Lines and Colors art blog

James Akers (update)

James Akers, architectural rendering in watercolor
Back in 2007, I wrote a post about James Akers, an artist who, though comfortable with digital rendering and 3-D illustration, continues to do architectural rendering in watercolor.

In the post I made general points about both the way many people — even artists themselves — tend to unfairly compartmentalize and judge genres of art not considered “fine art”, and about how architectural rendering is also suffering from the misconception that 3D graphics have superseded traditional rendering because they are somehow superior.

Since then, Akers has revised his website, and of course added to his portfolio, as well as establishing a blog on which he tackles these and other related subjects. In addition, he touches on a range of other topics, including watercolor tutorials.

Akers’ work is a prime example of how traditional drawing techniques, and the middle ground of digital media used in traditional ways (i.e. drawing and painting in graphics software with a tablet and stylus) have a hand-made character, and visual warmth, that are difficult to achieve with 3-D modeling.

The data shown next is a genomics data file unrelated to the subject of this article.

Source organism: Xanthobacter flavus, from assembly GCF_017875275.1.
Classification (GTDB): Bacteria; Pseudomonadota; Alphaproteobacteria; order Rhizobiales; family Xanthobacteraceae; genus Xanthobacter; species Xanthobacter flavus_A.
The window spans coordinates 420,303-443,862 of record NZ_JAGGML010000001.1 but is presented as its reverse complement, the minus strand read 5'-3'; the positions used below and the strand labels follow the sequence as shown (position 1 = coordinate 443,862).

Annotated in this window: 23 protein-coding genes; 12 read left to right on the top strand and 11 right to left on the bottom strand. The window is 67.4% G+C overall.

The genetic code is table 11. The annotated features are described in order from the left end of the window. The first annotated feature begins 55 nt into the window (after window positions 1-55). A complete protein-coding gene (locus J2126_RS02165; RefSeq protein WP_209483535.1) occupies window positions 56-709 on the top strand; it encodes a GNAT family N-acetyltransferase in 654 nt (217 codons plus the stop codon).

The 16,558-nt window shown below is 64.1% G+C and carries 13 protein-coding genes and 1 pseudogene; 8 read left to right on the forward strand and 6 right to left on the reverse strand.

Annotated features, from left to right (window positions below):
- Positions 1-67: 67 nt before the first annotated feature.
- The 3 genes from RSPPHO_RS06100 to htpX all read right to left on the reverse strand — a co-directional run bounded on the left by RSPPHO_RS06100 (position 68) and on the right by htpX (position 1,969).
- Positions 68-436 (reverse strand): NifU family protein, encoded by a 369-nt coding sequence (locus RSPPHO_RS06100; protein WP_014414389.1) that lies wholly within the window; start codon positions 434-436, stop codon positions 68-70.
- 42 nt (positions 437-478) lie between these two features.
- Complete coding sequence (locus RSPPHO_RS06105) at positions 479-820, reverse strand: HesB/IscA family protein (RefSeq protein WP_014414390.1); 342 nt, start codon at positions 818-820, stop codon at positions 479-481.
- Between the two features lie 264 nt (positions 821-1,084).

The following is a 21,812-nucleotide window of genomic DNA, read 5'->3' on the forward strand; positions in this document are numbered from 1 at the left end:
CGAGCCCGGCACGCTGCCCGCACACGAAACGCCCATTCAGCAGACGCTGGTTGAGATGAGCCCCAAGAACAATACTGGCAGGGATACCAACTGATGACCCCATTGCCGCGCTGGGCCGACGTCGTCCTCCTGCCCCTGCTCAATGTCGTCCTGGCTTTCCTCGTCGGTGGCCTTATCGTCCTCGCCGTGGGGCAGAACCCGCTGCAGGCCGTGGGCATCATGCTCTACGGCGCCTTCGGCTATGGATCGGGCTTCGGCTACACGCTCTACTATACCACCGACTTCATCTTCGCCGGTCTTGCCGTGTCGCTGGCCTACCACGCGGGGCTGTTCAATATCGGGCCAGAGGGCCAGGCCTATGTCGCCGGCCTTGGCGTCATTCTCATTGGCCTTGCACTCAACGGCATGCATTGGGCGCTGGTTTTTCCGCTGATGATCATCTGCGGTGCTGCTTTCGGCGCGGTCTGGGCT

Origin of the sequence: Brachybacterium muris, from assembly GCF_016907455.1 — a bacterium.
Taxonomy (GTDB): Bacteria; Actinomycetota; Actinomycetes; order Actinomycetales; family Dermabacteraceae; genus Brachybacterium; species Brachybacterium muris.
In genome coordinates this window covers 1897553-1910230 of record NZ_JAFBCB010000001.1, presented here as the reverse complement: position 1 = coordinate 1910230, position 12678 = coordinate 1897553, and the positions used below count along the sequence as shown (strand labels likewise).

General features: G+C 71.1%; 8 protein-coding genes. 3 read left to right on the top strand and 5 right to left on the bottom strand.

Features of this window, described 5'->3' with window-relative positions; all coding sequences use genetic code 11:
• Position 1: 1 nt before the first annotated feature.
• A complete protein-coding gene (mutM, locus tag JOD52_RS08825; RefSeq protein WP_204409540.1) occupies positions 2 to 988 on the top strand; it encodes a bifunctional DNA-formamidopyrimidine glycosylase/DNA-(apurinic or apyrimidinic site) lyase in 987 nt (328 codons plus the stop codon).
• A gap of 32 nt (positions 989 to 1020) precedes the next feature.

Akers bridges the gap between the utilitarian function of displaying an idea for a proposed building as it is intended to appear, and watercolor rendering as a visually appealing painting in itself. (I think architects presenting their ideas to clients may forget or discount the unconscious appeal the latter might have on their clients, as opposed to a dryly “photographic” 3-D rendering.)

I’ll also point out that architectural rendering is, in may ways, equivalent to film and gaming concept art — visualizations of proposed ideas. (You see these fields merge more clearly in the work of artists who do conceptual renderings of proposed theme park features.)

Akers’ website has galleries of work in several areas; the ones I find most compelling are for Architectural Renderings in Watercolor, and Architectural Illustration and Design Process, which includes some step-through process examples.


2 responses to “James Akers (update)”

  1. Besides thanking you for your generous understanding of what I’m trying to do–and your wonderful writing style–may I show my thanks by encouraging you and your audience to also look at the masterful work of Clark Smith and Tom Schaller .

    Best of luck to you, Charley. I look forward to discovering more artists through your insightful posts. Hope to keep in touch.

    1. Thanks, James.

      I’ve added Clark Smith to my list for future posts. I covered Thomas Shcaller in a brief post way back in 2005: Like yours, his work is long overdue for a more extensive update post.